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A brief history of pioneering women in technology

​Meet some of the inspirational women who have blazed a trail for female tech innovation down the years

First published on January 22, 2019

1815-1852 Ada Lovelace

In the early 1840s, Lovelace translated an article on Charles Babbage's proposed mechanical general-purpose computer, the Analytical Engine. She added her own notes to the paper, containing an algorithm designed to be carried out by a machine – considered to be the first computer program. 

Bletchley Park Code Crackers: Joan Murray (1917-1996), Margaret Rock (1903-1983), Mavis Batey (1921-2013) 

Murray was a leading member of the team that broke the German Enigma ciphers during WWII, becoming deputy head of Hut 8. Rock and Batey broke the Abwehr Enigma, which allowed Britain to control the German spy network in Britain.

1906-1992 Grace Murray Hopper

When working on Mark I, an early computer, a moth caused a circuit malfunction. Hopper described removing the moth as "debugging" the circuit. After this, computer malfunctions are referred to as "bugs". Hopper was part of the team that defined common business-oriented language, embracing her belief that programs should be written in a language close to English.

1913-1985 Sister Mary Kenneth Keller

In 1965, Keller became the first woman in the US to be awarded a PhD in computer science. Her dissertation, Inductive Inference on Computer Generated Patterns, focused on "constructing algorithms that performed analytic differentiation on algebraic expressions". This later became known as The Ada Project.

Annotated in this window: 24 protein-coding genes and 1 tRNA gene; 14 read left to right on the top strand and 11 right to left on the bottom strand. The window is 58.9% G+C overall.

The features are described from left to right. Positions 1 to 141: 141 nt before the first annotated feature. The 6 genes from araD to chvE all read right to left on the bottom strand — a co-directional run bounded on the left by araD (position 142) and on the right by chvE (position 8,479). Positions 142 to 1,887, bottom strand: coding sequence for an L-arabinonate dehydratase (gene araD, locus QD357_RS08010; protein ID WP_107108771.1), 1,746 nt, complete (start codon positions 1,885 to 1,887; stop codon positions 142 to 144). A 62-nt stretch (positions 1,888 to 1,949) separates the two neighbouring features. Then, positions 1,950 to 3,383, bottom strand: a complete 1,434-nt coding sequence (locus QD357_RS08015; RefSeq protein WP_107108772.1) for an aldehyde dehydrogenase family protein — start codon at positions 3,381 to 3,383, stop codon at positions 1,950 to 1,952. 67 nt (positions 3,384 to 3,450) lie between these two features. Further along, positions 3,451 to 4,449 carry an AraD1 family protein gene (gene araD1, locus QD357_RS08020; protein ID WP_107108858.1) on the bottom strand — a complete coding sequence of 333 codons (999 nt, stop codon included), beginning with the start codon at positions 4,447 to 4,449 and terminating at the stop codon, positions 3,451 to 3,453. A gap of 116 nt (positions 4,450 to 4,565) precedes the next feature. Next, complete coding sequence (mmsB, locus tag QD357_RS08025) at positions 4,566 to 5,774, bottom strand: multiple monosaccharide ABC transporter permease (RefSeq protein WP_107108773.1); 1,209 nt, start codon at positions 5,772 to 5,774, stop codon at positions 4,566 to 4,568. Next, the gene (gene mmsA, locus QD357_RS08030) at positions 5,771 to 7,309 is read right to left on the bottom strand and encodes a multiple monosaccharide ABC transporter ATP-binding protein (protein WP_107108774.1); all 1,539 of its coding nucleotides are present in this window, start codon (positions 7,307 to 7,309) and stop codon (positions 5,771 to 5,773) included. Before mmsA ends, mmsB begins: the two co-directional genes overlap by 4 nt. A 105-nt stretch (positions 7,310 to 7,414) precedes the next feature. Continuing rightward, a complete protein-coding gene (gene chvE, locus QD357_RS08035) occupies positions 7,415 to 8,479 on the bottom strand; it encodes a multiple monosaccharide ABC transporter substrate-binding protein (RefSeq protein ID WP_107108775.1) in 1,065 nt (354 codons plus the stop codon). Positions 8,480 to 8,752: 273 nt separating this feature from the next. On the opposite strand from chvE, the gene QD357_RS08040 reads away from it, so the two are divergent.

1920-1964 Adele Goldstine

Goldstine assisted in the creation of the ENIAC (Electronic Numerical Integrator and Computer), the world's first electronic digital computer, in the 1940s. She also authored the manual for the ENIAC in 1946, which provided a technical description of the computer, detailing the entirety of the machine.

1932 - Fran Allen

Allen is a computer scientist, the first female IBM fellow and, in 2006, she became the first female winner of the Turing Award. The annual prize is awarded by the Association for Computing Machinery for contributions of lasting and major technical importance to the computer field.

1969 - Sheryl Sandberg

Sandberg is a technology executive who served as President of Global Online Sales and Operations at Google before joining Facebook as Chief Operating Officer. In 2012, she became the first woman to serve on Facebook's board.

1975 - Marissa Mayer

Mayer earned her BSc in symbolic systems in 1997 and MSc in Computer Science in 1999. She was the first female engineer at Google in 1999 and wrote the codes and oversaw teams of engineers to develop and design Google's search offerings and the layout of the homepage we recognize today. Mayer was also President and CEO of Yahoo! from 2012–2017.

1982 - Kathryn Parsons

Parsons co-founded Decoded to help increase digital literacy. The start-up produced a curriculum, which claims to teach participants to code in a day, allowing participants to build their own app using programming languages like HTML and JavaScript. 

TAGGED IN women; innovation; technology; digital security